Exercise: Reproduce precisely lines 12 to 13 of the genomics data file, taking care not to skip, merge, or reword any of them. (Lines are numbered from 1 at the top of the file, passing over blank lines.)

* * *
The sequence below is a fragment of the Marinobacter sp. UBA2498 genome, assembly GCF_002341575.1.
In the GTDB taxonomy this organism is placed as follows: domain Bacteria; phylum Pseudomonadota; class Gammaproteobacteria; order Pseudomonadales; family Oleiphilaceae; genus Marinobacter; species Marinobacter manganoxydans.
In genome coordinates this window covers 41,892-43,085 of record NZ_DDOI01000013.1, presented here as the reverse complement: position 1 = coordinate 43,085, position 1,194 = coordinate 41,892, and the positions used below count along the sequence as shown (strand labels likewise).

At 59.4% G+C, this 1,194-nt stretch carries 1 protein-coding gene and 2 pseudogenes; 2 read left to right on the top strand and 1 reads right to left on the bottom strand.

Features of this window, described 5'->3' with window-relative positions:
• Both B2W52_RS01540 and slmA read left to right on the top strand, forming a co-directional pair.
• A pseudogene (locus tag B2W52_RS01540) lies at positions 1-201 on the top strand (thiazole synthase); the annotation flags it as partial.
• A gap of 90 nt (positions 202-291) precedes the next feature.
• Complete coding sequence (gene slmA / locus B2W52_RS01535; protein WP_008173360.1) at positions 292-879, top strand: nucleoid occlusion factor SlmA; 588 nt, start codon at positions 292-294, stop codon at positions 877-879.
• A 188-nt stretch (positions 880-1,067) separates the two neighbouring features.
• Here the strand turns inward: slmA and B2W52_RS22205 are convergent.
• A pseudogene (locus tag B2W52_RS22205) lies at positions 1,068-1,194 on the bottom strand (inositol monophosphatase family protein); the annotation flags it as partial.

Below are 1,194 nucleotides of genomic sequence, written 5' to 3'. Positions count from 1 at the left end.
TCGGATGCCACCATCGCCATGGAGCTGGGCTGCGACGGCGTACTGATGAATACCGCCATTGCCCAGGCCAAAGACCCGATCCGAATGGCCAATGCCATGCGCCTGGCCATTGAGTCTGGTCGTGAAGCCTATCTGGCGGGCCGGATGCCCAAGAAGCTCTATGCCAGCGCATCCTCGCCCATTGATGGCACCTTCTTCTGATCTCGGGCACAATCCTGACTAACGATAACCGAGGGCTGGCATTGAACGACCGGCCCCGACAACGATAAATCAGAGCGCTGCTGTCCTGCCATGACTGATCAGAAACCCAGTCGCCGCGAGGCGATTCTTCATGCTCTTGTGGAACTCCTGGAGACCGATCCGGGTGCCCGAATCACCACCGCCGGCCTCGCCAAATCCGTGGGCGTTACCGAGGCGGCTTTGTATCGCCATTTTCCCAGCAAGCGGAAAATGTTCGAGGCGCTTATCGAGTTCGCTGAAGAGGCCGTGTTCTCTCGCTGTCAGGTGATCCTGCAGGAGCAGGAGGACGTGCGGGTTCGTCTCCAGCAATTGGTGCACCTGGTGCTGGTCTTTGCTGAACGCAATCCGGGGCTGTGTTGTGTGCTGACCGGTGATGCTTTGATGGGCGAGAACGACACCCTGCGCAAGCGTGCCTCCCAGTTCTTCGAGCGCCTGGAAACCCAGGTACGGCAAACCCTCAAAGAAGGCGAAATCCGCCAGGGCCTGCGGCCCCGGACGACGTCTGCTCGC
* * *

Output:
• A pseudogene (locus tag B2W52_RS22205) lies at positions 1,068-1,194 on the bottom strand (inositol monophosphatase family protein); the annotation flags it as partial.

Below are 1,194 nucleotides of genomic sequence, written 5' to 3'. Positions count from 1 at the left end.